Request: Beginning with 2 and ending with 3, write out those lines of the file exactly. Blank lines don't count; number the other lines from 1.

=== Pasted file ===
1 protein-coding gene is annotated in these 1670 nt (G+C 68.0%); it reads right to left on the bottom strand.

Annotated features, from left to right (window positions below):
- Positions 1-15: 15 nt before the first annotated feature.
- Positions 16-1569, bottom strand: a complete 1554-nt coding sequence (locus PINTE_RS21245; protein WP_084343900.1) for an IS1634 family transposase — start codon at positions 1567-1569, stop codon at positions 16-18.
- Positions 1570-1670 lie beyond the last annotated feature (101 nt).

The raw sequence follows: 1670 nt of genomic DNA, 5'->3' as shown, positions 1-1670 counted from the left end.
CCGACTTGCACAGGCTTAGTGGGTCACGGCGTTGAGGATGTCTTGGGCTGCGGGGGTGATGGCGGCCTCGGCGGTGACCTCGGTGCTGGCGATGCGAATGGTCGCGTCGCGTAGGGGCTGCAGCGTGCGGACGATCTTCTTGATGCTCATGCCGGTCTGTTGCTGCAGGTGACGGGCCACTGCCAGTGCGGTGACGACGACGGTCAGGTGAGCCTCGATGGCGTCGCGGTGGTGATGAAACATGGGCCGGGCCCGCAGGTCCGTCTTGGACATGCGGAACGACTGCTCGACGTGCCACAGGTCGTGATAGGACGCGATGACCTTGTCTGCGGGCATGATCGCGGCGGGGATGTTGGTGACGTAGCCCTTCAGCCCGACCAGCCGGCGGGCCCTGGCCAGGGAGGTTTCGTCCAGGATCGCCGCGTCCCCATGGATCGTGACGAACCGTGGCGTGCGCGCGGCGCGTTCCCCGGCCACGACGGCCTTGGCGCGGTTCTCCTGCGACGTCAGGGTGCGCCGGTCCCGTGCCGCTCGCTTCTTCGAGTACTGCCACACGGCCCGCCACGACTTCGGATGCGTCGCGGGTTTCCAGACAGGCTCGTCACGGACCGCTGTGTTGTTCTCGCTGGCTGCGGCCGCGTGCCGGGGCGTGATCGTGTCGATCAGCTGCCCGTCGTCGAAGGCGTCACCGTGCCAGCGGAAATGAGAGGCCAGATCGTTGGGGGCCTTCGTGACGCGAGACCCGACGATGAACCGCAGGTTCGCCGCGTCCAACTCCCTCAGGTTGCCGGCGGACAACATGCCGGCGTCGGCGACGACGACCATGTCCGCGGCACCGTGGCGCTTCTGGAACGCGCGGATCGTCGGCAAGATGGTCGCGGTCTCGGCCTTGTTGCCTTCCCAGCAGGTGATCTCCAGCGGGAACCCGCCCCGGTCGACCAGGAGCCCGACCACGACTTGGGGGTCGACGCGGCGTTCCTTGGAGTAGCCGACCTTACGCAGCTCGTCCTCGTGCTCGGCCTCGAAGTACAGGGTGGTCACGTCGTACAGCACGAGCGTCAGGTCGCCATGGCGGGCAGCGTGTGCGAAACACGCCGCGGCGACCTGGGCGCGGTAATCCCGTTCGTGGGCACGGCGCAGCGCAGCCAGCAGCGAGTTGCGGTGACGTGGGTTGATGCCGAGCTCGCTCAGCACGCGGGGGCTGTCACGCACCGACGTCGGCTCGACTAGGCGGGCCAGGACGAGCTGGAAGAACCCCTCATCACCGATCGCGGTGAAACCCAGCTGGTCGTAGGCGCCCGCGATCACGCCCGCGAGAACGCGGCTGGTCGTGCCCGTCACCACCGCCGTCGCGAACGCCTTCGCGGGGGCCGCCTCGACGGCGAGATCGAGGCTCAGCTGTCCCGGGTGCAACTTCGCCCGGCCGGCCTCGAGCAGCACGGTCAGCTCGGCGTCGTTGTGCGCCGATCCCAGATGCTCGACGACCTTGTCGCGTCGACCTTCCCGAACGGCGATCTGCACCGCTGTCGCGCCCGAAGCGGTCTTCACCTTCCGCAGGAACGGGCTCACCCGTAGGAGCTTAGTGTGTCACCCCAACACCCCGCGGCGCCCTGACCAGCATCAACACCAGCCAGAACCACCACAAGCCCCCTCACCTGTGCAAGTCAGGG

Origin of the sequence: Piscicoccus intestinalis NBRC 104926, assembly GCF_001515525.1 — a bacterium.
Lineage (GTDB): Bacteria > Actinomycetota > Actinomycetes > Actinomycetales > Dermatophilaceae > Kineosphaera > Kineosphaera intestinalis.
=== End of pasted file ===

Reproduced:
Annotated features, from left to right (window positions below):
- Positions 1-15: 15 nt before the first annotated feature.